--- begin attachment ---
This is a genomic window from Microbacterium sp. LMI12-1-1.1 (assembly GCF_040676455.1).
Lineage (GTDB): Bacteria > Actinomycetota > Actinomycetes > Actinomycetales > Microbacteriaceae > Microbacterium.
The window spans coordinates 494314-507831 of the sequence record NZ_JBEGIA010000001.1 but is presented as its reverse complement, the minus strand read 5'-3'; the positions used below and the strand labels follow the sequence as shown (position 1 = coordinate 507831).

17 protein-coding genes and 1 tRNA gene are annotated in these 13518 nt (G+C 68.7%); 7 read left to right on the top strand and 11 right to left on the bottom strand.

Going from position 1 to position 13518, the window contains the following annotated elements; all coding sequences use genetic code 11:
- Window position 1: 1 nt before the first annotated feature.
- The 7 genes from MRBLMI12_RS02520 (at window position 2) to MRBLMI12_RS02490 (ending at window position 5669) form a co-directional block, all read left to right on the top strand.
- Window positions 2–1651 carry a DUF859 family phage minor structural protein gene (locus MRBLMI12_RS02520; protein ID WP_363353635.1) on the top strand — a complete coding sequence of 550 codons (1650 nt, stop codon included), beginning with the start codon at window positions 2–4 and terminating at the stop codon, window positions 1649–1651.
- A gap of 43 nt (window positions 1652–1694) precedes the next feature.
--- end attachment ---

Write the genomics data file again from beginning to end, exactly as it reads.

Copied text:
This is a genomic window from Microbacterium sp. LMI12-1-1.1 (assembly GCF_040676455.1).
Lineage (GTDB): Bacteria > Actinomycetota > Actinomycetes > Actinomycetales > Microbacteriaceae > Microbacterium.
The window spans coordinates 494314-507831 of the sequence record NZ_JBEGIA010000001.1 but is presented as its reverse complement, the minus strand read 5'-3'; the positions used below and the strand labels follow the sequence as shown (position 1 = coordinate 507831).

17 protein-coding genes and 1 tRNA gene are annotated in these 13518 nt (G+C 68.7%); 7 read left to right on the top strand and 11 right to left on the bottom strand.

Going from position 1 to position 13518, the window contains the following annotated elements; all coding sequences use genetic code 11:
- Window position 1: 1 nt before the first annotated feature.
- The 7 genes from MRBLMI12_RS02520 (at window position 2) to MRBLMI12_RS02490 (ending at window position 5669) form a co-directional block, all read left to right on the top strand.
- Window positions 2–1651 carry a DUF859 family phage minor structural protein gene (locus MRBLMI12_RS02520; protein ID WP_363353635.1) on the top strand — a complete coding sequence of 550 codons (1650 nt, stop codon included), beginning with the start codon at window positions 2–4 and terminating at the stop codon, window positions 1649–1651.
- A gap of 43 nt (window positions 1652–1694) precedes the next feature.